Each morning's news seems to bring another fund-raising announcement of ever larger scale. Just a few months ago, Pure Storage raised $150M in the largest ever venture investment in a storage company. These record financings certainly generate significant press interest. But how representative of the fund raising environment are these mega-rounds?
The chart above breaks down fund-raising activity in US tech companies using Crunchbase data. Each chart shows the number of rounds raised bucketed by size from $0 to $5M and up to $150M to $200M from 2005 to 2013.
Each bucket has grown over the past 8 years and most of them steadily. But there are a few outliers. $75M investments spiked in 2013. $150M and $200M investments have been relatively stable over the past four years.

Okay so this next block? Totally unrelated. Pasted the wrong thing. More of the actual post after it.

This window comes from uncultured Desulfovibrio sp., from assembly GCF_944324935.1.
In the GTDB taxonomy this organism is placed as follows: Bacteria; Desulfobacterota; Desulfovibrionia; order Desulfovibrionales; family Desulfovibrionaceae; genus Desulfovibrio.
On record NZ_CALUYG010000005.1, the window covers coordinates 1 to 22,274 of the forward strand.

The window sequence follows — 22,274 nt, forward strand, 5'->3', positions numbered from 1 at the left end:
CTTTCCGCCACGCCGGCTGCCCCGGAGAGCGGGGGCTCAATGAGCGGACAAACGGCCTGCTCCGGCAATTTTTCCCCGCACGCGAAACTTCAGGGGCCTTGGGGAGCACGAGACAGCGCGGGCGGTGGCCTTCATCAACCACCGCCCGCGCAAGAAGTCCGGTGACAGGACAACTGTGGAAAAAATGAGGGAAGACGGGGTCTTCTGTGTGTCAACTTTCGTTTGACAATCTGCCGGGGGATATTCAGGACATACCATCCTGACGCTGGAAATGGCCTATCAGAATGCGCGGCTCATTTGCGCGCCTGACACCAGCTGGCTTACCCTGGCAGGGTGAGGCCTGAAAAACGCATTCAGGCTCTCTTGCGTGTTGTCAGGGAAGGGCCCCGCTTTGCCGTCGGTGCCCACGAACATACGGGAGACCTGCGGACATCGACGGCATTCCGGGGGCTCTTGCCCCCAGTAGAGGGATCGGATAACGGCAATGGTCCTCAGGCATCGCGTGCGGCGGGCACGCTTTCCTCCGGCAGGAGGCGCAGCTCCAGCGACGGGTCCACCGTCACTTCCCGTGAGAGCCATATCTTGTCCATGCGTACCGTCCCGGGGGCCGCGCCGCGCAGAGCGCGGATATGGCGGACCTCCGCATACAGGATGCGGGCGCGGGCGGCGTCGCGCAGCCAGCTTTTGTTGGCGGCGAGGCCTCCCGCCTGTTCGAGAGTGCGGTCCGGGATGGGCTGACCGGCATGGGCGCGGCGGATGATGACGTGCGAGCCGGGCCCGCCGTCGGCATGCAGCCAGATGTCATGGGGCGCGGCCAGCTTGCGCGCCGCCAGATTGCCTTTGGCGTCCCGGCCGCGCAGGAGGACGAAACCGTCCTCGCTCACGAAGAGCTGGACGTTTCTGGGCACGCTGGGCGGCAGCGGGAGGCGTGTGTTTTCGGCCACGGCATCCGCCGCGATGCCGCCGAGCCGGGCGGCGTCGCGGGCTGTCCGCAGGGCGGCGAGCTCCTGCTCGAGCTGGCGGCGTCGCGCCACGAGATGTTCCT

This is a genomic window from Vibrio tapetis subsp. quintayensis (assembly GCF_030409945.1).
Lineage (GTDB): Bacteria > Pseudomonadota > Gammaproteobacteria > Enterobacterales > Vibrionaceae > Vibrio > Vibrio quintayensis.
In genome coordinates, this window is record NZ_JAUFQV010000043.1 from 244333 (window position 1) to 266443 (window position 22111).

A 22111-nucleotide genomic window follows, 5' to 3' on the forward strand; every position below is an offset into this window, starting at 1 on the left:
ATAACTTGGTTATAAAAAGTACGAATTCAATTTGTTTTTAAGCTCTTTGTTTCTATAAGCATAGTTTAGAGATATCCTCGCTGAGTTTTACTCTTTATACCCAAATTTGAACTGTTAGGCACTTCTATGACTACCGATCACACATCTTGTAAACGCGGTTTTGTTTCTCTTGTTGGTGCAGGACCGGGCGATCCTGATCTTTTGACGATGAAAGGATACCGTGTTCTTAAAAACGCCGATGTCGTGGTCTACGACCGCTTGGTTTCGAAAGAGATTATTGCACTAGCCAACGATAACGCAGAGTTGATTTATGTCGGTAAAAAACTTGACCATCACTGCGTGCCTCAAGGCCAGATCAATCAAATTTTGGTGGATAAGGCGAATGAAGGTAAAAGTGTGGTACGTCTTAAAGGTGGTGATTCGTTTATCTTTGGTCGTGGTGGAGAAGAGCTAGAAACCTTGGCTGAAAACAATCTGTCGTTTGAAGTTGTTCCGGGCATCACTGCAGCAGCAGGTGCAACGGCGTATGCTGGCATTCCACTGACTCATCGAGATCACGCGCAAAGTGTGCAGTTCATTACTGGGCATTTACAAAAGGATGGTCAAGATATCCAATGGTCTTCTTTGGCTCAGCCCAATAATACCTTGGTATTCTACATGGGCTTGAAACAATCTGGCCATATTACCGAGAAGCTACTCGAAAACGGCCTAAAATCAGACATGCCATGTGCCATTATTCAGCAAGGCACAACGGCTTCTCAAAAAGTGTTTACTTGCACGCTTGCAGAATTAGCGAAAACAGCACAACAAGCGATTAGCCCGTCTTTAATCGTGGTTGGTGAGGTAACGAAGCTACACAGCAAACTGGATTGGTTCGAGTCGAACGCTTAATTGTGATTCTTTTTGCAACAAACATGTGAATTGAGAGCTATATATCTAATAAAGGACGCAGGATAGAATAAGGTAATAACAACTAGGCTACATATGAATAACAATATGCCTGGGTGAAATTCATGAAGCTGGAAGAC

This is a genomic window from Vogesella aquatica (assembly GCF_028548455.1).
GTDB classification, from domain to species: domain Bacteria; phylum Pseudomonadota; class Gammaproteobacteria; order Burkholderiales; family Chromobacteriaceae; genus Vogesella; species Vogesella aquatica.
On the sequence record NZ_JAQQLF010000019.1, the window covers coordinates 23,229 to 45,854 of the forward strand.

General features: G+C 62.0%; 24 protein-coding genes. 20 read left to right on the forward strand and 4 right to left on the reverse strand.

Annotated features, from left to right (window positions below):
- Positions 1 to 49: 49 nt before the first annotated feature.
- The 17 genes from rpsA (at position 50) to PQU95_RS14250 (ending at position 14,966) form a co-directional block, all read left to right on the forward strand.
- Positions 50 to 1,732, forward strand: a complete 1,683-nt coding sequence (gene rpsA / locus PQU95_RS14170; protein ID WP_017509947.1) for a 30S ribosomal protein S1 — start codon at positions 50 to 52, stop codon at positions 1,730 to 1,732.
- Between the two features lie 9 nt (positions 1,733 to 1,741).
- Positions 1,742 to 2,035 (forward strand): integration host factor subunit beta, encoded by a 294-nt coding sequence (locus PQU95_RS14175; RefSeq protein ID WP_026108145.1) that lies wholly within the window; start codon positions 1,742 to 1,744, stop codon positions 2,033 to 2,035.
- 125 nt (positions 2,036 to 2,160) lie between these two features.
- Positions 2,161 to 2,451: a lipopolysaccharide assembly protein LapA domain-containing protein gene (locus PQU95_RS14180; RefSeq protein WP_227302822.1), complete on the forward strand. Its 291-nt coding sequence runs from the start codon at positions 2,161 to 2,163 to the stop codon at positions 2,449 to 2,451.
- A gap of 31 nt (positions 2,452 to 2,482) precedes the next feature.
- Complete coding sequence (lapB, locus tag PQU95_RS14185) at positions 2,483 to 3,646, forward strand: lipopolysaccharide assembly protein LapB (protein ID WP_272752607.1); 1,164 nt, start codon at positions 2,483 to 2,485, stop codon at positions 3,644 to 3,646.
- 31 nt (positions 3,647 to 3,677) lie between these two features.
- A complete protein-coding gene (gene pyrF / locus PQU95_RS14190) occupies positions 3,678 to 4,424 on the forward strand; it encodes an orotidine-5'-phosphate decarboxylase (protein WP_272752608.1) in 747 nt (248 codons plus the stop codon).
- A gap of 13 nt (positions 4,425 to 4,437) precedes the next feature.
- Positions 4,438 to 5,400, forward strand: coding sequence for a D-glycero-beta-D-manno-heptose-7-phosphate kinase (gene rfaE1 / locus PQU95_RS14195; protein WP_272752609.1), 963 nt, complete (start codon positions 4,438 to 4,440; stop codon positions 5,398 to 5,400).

In addition to looking at gross numbers, let's compare the growth rates from 2009 to 2013 of each of these buckets. The data proves what impressions from press suggested: the number of mega-rounds has increased by 150%-200% in the past four years. $30M-$50M and $150-$200M rounds rounds are 1.5x more common in 2013 as 2009 and $75-100M rounds have doubled during this time frame.
The smaller, presumably earlier stage investments are growing at a good clip, too - about 50%.
Interestingly, the number of rounds has a 0.977 R^2 value to dollars raised, meaning investors are pushing more and more capital through the ecosystem at effectively the same growth rates as the ones in the chart above.
All of this is good news for entrepreneurs. There is more capital flowing through the ecosystem than four years ago. Additionally, there are investors that are increasingly willing to invest IPO-sized chunks of capital into private companies, enabling them to grow more, potentially acquire other companies and avoid the costs of going public until later. Needless to say, it's boom times.